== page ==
Mindy Corporon lost her son and father during a violent hate crime in 2014 at the Jewish Community Center. Three years later, Sunayana Dumala lost her husband to a violent hate crime at a bar in Olathe.
Although their faiths and nationalities differ, Corporon’s and Dumala’s profound experiences with grief run parallel and out of their pain, both have chosen to build mountains of hope.
Individually and collaboratively, Corporon and Dumala are transforming their tragic losses into action. Through their organizations, the Faith Always Wins Foundation and Forever Welcome, Corporon and Dumala share a vision in which people of all faiths and backgrounds come together, discover shared commonalities, and respond to hate with kindness.
The two women also share an important friendship.
Just a few months after her husband was killed, Dumala spoke at an event Corporon attended and an instant bond formed in that very first meeting.
“Before I was going to speak, Mindy put her hand on my knee and I felt so comforted,” Dumala said. “We connected at a deep level the first time we met, because she understood. I felt very comforted that this person shared my pain and could be on my side through the process.”
That process of grieving, and responding to the grief with vision and courage, started with Corporon mere months after her son and father were shot to death.
Partnering with Jim LaManno, who also lost his wife during the shooting spree, she founded Faith Always Wins.
That led to the creation of “SevenDays: Make a Ripple, Change the World,” a week-long series of events focused on acts of kindness and opportunities for people to learn about others’ faith and ethnicity. SevenDays benefits Faith Always Wins and the LaManno-Hastings Family Foundation.
“We decided we would respond to evil with good,” Corporon said.
Dumala — in partnership of her employer, Intouch Solutions — launched her own initiative in January called Forever Welcome, which also is focused on generating empathy and understanding for others, especially those who’ve immigrated to the United States.
“Srinivas and I came here because the United States is known as the land of dreams,” Dumala said. “I started my campaign to spread the message that America still welcomes all. It’s not you. It’s not me. It’s we. We all belong in America. In that shooting, I saw the worst and the best of America. We have to let good win.”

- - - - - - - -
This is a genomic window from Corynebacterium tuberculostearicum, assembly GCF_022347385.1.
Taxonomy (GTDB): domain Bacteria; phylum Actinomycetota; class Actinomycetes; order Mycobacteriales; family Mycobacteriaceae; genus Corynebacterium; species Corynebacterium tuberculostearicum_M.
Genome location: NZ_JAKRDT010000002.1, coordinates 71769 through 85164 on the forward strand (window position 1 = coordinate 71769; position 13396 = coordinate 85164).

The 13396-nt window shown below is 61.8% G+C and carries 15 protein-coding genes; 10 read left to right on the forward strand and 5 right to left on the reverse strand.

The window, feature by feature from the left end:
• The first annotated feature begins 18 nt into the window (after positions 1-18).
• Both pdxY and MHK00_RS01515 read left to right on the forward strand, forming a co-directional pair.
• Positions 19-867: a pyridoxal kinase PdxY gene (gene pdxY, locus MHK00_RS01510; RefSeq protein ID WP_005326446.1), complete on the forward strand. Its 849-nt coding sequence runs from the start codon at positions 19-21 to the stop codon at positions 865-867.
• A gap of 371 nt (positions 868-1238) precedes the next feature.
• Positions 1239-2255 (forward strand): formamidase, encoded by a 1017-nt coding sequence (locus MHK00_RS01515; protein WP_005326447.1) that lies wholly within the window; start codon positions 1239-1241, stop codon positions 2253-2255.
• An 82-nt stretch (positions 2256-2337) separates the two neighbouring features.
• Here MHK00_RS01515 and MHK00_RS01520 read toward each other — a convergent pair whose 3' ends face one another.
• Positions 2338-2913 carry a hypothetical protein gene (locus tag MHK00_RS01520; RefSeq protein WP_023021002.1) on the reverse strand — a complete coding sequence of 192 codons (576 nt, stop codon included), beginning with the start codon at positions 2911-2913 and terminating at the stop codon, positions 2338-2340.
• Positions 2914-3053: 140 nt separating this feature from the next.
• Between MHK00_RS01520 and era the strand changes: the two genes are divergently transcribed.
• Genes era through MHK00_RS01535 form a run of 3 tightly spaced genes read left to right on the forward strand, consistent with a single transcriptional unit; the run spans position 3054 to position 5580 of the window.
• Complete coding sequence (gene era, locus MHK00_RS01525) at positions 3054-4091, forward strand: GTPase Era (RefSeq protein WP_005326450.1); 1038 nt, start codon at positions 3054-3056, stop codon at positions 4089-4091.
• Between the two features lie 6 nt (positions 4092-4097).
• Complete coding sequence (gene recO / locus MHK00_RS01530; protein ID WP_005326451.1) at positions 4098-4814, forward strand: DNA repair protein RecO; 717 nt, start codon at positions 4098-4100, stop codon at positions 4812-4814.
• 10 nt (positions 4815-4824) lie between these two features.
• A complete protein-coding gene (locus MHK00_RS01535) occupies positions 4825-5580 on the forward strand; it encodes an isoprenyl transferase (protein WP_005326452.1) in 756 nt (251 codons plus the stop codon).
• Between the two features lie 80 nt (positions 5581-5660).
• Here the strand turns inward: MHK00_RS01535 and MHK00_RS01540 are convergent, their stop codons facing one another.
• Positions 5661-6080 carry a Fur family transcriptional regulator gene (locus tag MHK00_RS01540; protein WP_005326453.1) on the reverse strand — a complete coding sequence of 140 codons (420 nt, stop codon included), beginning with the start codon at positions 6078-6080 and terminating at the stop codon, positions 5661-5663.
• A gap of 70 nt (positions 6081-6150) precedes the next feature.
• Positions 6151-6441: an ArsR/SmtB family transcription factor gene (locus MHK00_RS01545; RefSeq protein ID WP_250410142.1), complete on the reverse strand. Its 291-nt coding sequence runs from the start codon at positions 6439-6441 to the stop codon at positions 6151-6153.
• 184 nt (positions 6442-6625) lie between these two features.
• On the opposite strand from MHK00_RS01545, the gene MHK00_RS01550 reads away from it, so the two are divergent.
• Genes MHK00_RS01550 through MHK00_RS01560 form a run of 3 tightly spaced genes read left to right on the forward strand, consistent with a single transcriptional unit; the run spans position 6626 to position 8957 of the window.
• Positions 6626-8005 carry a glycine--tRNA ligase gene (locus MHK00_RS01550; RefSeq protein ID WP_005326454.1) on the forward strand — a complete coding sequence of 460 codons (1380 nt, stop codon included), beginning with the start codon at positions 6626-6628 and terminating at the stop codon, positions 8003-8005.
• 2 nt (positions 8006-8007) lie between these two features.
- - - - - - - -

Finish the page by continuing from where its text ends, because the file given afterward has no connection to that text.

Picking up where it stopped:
During this year’s SevenDays, which is scheduled for April 10-16, three events will be in collaboration with Forever Welcome.
While Corporon and Dumala have created powerful movements for good, that doesn’t mean it’s been an easy journey for either woman.
“In the process of grief, I find strength through my faith,” Corporon said. “I know I will see (my) dad (William) and Reat (Underwood) in heaven, but I’m still here. The pain can be excruciating. Sometimes I can’t breathe, but when I spread our message, my heart doesn’t hurt. I determined that this was how I could not feel the pain, so I press forward and my heart doesn’t hurt.”
Dumala also finds refuge from her grief and pain in trying to make the world more tolerant for others.
“At the time I lost my husband, dreams of having a family were shattered,” she said. “To not be able to have or talk to him is unbelievable. The thought that everything could be taken from me like this is hell. I don’t want others to go through this hell.
“The most important thing Srinivas did was to motivate me. After all he taught me, it would be an injustice, if I fail him. It’s tough but I have to be that independent, strong woman he always wanted me to be. I have to speak and tell this story.
“Hope is powerful. It’s hope that moves us forward. We move forward to make change. Though you know you can’t stop everyone, you hope your message will move us forward.”